Reading Between the Lines: InsideOut Literary Arts Project
As part of Camp Dickinson, middle and high school dancers and musicians collaborate to create a performance piece inspired by Emily Dickinson?s poetry. Photo courtesy of InsideOut Literary Arts Project
Last December, singer/songwriter Blair debuted his song cycle based on Emily Dickinson?s poems at an event celebrating the poet?s birthday. (Listen to a short clip of Blair?s "I Haven't Told My Garden Yet" here.) This is just one of the creative ways that Detroit?s InsideOut Literary Arts Project has found to connect the poetry of Emily Dickinson with its community. In the below PSA for The Big Read, Blair, founder and executive director of InsideOut Terry Blackhawk, and poet Edward Hirsch describe why Detroit?s community should read Emily Dickinson.
[flv:http://bigreadblog.arts.gov//video/InsideOut.mp4 360 202]
Read on for more about InsideOut?s Big Read from Terry Blackhawk.
NEA: How does The Big Read fit into your mission at the InsideOut Literary Arts Project?
TERRY BLACKHAWK: The mission of InsideOut Literary Arts Project is to engage young people with the pleasure and power of language. We believe that the teaching of self-expression through poetry transforms people?s lives and that exposure to poetry broadens intellectual curiosity and appreciation of language. Dickinson is one of the most powerful poets ever to have walked on this planet. Her voice and imagery communicate directly to the human heart, and her poems are endlessly intriguing to readers of all ages. With Dickinson as a programming theme for the year, The Big Read is allowing us to fulfill the values that we attempt to live by. She is also presenting us with opportunities for more public programming than we have previously undertaken. Dickinson may be unique among poets in the sheer volume of visual art, music, and dance that her work has inspired. Youth in our programs are taking inspiration from her as well, producing graphic novels, videos, dance, poetry, and visual art that show what her influence can be for young people today.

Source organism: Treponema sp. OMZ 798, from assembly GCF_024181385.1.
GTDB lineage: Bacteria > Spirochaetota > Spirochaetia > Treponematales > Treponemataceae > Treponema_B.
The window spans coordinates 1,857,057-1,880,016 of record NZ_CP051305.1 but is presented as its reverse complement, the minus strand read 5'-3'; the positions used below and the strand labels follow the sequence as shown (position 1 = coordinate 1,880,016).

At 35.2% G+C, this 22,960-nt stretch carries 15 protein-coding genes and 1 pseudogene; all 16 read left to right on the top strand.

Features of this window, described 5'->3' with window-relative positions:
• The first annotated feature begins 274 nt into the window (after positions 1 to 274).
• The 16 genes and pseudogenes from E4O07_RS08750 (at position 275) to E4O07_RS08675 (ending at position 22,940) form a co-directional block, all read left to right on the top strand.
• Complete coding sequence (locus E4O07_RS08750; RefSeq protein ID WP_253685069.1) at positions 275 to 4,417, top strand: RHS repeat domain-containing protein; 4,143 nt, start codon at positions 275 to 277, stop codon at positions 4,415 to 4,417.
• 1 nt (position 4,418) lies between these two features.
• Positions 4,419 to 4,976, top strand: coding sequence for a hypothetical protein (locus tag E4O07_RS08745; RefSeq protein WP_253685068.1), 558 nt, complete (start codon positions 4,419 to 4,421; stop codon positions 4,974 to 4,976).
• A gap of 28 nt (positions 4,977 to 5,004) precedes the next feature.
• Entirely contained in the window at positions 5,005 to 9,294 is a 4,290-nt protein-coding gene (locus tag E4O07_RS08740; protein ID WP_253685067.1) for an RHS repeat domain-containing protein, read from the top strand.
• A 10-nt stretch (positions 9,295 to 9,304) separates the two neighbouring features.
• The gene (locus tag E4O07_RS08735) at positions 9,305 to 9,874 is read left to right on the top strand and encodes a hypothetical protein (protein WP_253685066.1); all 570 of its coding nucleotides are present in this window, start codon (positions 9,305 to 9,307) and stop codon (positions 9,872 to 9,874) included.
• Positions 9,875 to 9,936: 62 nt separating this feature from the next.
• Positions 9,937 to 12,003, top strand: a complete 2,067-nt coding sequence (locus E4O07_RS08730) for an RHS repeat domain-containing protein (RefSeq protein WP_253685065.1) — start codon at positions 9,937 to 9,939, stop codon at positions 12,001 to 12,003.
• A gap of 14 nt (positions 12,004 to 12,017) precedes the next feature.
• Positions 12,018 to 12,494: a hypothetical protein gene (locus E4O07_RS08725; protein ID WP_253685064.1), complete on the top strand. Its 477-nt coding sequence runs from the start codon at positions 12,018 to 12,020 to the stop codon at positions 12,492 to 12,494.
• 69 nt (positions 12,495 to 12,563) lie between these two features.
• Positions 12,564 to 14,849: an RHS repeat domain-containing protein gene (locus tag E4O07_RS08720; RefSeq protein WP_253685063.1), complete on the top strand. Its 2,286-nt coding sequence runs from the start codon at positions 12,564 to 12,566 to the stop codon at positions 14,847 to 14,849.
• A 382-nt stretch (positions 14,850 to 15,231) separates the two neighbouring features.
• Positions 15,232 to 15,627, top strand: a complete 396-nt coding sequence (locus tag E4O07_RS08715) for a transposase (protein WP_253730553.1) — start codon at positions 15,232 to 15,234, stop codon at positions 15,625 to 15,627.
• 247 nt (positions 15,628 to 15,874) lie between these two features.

NEA: Why did you feel the poetry of Emily Dickinson would be a good fit for your community?
BLACKHAWK: Dickinson is a poet of great consolation and understanding who can represent the depths of both pain and joy in human experience. She is also perplexing, charming, quirky, ironic, and endlessly stimulating. We wanted to give our community a sense of the eternal matters that she inhabits so freely, and to help students and adult readers experience the mysterious power of her language to refresh our perceptions of the world. To be a Detroiter means a daily confrontation with economic and social issues that rend the heart. It also means finding hope and inspiration in the authentic expressions of our citizens, youth, and artists for whom restrictive labels are not acceptable. Dickinson helps us ?dwell in Possibility.? She is honest, bracing, and refuses to be fooled. She situates Hope directly in the Soul, where we especially know it lives.
NEA: What Big Read event are you most looking forward to this year?
BLACKHAWK: I am looking forward to our culminating event---a 12-hour marathon reading on May 14th that will end on the stroke of midnight. We initiated the year with a celebration of Dickinson?s birthday on December 10, so ending the project on the anniversary of her death (May 15, 1886), will make a fitting frame. We look forward to local poets, literary groups, celebrities, academicians, librarians, students, and others joining us in reading favorite poems. We also look forward to performances from our youth participants and members of the local slam community in addition to the general reading audience at this event.
NEA: What has been the biggest surprise from your experience with The Big Read?
BLACKHAWK: The biggest surprise for me has been seeing the delight and the diversity of the response to our program. We have reached a broad spectrum of people in terms of age, education, and ethnicity. I appreciate the enthusiasm for Dickinson?s words and the eagerness of our attendees to grasp her genius. I have also greatly enjoyed working with singer/songwriter Blair whose musical interpretations of Dickinson?s poems have given me new and thrilling insights into her work.